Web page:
I first learned that lesson in 1980 when Ronald Reagan was the Republican nominee. His senior adviser James Baker headed up the debate team and drafted me to pull together a briefing book and help run mock debates.
It was a three-man race and Reagan was to go head-to-head with Congressman John Anderson, who was running as an independent, before facing off against President Jimmy Carter. As preparation, we asked David Stockman, a rising star in GOP ranks and a former Anderson aide, to stand-in as Reagan’s first opponent in a mock debate. Reagan ambled in, seemingly without a care, and was promptly mauled by Stockman, who unloaded reams of statistics and arguments. I didn’t know Reagan well and was stunned. Were we doomed?
The next morning, Reagan was ready: He was much more focused, and the two men finished in a draw. “Whew,” I thought as we started wrapping up to go home. But Reagan said he wanted one more round — a draw wasn’t good enough for him. And this time he decked Stockman, reciting a wide array of facts and figures while sprinkling in doses of humor.
When Reagan got into the ring with Anderson, it was no contest. Anderson wasn’t nearly as good as his stand-in, and questions from the moderator were easier than those from the mock debates. Reagan had won the debate before he even got in the ring.
Shortly thereafter, in his debate against President Carter, Reagan once again came fully armed. In his closing argument, he posed a rhetorical question to the country: “Ask yourself, are you better off than you were four years ago?” With this one, unexpected punch, he clinched victory. Debate 101 comes down to preparation, preparation, preparation.
I was no longer at the White House four years later when President Reagan faced off against Walter Mondale in their two presidential debates. In the first, Reagan seemed tired and unsure of his footing, and he told a story about California that went on and on … and on. As a result of his performance, the press was soon asking whether he had grown senile. His candidacy was suddenly threatened, making his final debate pivotal.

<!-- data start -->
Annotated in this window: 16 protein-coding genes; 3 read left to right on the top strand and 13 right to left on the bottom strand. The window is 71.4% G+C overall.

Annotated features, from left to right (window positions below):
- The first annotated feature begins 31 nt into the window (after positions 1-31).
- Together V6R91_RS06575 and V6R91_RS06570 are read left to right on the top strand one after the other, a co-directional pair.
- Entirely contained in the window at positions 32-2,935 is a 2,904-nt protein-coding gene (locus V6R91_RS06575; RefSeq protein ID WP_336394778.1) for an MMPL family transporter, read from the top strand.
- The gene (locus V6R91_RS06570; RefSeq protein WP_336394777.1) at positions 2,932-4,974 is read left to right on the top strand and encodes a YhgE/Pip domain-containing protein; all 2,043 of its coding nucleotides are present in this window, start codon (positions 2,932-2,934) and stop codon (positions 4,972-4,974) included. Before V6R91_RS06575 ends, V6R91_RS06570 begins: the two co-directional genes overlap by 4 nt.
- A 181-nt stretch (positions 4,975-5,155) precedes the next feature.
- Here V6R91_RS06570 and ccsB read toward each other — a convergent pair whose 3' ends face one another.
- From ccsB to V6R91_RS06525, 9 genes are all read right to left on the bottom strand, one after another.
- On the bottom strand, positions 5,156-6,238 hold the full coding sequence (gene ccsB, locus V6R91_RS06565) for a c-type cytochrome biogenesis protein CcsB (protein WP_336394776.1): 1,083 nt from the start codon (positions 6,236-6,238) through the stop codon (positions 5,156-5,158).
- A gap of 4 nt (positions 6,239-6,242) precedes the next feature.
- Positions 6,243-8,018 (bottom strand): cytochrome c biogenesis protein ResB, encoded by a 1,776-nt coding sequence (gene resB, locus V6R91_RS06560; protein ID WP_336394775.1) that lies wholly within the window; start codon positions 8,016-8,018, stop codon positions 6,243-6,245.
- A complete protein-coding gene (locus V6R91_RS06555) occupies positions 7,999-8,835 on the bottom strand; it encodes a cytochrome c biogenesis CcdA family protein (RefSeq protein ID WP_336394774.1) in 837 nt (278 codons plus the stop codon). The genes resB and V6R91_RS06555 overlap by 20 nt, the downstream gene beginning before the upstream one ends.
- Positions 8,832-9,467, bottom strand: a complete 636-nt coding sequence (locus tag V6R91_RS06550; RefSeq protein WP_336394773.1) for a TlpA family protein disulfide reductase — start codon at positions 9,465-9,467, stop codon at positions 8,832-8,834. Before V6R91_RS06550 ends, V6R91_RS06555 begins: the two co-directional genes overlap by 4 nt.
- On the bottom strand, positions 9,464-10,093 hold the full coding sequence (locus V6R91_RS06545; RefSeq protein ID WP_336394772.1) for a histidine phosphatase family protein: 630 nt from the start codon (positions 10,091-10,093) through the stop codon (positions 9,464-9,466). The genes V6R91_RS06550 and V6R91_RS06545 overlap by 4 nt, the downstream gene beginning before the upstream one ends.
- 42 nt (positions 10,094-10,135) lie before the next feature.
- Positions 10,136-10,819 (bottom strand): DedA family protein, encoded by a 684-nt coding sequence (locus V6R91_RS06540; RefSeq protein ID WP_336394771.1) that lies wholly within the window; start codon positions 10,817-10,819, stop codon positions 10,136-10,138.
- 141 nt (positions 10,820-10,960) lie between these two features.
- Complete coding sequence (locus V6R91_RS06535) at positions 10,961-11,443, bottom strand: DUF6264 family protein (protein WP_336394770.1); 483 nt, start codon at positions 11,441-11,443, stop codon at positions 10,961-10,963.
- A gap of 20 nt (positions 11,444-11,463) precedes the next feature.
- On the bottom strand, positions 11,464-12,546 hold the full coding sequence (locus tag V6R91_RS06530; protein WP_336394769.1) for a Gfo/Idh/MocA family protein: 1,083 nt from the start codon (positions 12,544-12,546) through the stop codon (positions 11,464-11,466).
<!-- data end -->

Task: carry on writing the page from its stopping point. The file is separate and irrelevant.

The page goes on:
Part way into that second debate, moderator Hank Trewhitt put it on the table, asking Reagan whether his age would be a barrier to functioning fully in the role. Wryly, Reagan declared: “I will not make age an issue in the campaign. I am not going to exploit, for political purposes, my opponent’s youth and inexperience.” The audience erupted in laughter; Mondale later said at that very moment, he knew he had lost the debate.
Once again, preparation had made the difference. We learned later that the Reagan White House staff, feeling insecure, had stuffed him with so many facts and figures that he got lost in the weeds during the first debate. But brother, was he prepared for the second!
In that first debate of 1984, Reagan was also suffering from an affliction many presidents have experienced: He grew rusty, living in a bubble that shielded him from hard questions. That same thing happened to President Barack Obama in his first presidential debate of 2012; he seemed arrogant and resentful. By night’s end, he had lost to Mitt Romney. But Obama, like Reagan, bore down for his return performance, emerging with the laurels — and his presidency intact.
So, what lessons are here for Trump and Biden in their first encounter? On the face of it, Trump faces the greater danger. In his ABC town hall last week, the President showed his usual disdain and delivered rote answers he has repeated dozens of times — despite the fact that they aren’t persuasive. Last week, NBC reported that Trump has refused petitions by his staff to do his homework and practice mock debates in the White House.
It’s possible Trump is secretly memorizing killer lines and he is clearly capable of delivering a punch. But if he shows up as Mr. Very Stable Genius, Biden will have some huge openings.
Biden is already preparing carefully. In truth, he must know he needs it. With some exceptions, Biden’s debate performances during the Democratic primaries were strong. And his showing at Thursday night’s CNN town hall proved he has more of a grasp of policy questions than Trump. But in many of his appearances since securing the nomination, Biden has relied heavily on teleprompters. Before going head-to-head with Trump, he needs to spend more time practicing without a script, shortening and sharpening his answers.
More to the point, Biden must figure out in advance how to handle Trump’s bullying and any attempts to bait him into an ugly brawl. And how should he respond if Trump plows over the time limit and moderator Chris Wallace can’t stop him? What should Biden do when Trump flatly lies time and again, as he is almost certainly bound to?
Both men will be walking a tightrope next Tuesday — and neither will have a safety net. Stay tuned! This could be one for the history books.
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